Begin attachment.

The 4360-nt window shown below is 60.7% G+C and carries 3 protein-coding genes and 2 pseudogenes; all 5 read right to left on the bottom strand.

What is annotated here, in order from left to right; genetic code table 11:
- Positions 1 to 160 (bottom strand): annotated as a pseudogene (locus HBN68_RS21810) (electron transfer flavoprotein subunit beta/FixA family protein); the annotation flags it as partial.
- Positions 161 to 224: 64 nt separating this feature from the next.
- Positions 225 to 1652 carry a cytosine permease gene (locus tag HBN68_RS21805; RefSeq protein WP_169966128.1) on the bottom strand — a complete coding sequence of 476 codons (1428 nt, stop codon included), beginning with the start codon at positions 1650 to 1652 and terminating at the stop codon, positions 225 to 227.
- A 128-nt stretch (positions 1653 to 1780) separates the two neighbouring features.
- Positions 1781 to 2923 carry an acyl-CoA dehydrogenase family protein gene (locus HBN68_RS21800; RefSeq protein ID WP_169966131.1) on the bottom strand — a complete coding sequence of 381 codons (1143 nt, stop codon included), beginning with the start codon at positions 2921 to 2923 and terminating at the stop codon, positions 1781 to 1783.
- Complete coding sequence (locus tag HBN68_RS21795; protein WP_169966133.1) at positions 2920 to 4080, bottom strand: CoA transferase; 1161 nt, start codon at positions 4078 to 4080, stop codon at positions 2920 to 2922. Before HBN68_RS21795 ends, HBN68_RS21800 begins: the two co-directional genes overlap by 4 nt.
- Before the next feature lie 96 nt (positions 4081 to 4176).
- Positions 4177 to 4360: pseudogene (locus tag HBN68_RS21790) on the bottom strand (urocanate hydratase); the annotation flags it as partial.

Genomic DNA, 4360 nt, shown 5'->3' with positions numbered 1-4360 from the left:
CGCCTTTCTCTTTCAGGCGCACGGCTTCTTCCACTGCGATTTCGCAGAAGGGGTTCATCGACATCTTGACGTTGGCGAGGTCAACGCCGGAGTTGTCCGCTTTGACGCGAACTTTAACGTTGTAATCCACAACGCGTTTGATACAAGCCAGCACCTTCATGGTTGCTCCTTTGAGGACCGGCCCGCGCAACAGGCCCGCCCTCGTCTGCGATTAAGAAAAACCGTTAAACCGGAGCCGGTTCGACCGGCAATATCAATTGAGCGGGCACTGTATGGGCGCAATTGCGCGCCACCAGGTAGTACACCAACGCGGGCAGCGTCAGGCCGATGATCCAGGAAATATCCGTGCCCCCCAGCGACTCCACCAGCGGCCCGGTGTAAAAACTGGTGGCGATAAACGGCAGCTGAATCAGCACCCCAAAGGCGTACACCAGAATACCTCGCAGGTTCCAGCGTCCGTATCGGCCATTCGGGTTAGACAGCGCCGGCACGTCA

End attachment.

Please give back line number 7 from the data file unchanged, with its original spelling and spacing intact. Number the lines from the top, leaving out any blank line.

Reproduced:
- Positions 1781 to 2923 carry an acyl-CoA dehydrogenase family protein gene (locus HBN68_RS21800; RefSeq protein ID WP_169966131.1) on the bottom strand — a complete coding sequence of 381 codons (1143 nt, stop codon included), beginning with the start codon at positions 2921 to 2923 and terminating at the stop codon, positions 1781 to 1783.